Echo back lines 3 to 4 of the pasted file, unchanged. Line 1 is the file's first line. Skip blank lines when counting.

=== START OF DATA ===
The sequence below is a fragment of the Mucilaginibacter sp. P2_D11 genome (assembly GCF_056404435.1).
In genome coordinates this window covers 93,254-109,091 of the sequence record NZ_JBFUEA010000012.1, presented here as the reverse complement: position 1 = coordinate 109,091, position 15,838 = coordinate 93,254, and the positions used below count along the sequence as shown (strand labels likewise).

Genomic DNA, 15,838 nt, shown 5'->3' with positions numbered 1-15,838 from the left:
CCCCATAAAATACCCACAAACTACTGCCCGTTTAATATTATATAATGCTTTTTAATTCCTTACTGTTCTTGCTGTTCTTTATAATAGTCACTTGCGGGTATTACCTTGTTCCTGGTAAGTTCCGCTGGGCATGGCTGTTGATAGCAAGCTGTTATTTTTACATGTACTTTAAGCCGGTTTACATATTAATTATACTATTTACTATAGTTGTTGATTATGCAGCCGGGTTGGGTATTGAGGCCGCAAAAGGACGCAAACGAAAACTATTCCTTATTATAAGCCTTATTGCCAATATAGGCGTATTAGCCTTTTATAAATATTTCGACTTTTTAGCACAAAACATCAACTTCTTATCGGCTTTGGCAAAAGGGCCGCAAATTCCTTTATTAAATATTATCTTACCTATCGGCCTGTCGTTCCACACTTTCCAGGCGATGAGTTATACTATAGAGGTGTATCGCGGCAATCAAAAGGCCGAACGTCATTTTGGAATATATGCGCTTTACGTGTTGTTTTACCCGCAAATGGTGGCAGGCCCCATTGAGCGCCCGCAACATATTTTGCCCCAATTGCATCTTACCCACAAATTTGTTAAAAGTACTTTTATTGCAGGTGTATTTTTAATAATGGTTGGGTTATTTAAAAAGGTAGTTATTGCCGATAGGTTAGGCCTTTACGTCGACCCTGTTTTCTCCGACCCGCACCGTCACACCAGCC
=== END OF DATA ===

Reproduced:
Genomic DNA, 15,838 nt, shown 5'->3' with positions numbered 1-15,838 from the left:
CCCCATAAAATACCCACAAACTACTGCCCGTTTAATATTATATAATGCTTTTTAATTCCTTACTGTTCTTGCTGTTCTTTATAATAGTCACTTGCGGGTATTACCTTGTTCCTGGTAAGTTCCGCTGGGCATGGCTGTTGATAGCAAGCTGTTATTTTTACATGTACTTTAAGCCGGTTTACATATTAATTATACTATTTACTATAGTTGTTGATTATGCAGCCGGGTTGGGTATTGAGGCCGCAAAAGGACGCAAACGAAAACTATTCCTTATTATAAGCCTTATTGCCAATATAGGCGTATTAGCCTTTTATAAATATTTCGACTTTTTAGCACAAAACATCAACTTCTTATCGGCTTTGGCAAAAGGGCCGCAAATTCCTTTATTAAATATTATCTTACCTATCGGCCTGTCGTTCCACACTTTCCAGGCGATGAGTTATACTATAGAGGTGTATCGCGGCAATCAAAAGGCCGAACGTCATTTTGGAATATATGCGCTTTACGTGTTGTTTTACCCGCAAATGGTGGCAGGCCCCATTGAGCGCCCGCAACATATTTTGCCCCAATTGCATCTTACCCACAAATTTGTTAAAAGTACTTTTATTGCAGGTGTATTTTTAATAATGGTTGGGTTATTTAAAAAGGTAGTTATTGCCGATAGGTTAGGCCTTTACGTCGACCCTGTTTTCTCCGACCCGCACCGTCACACCAGCC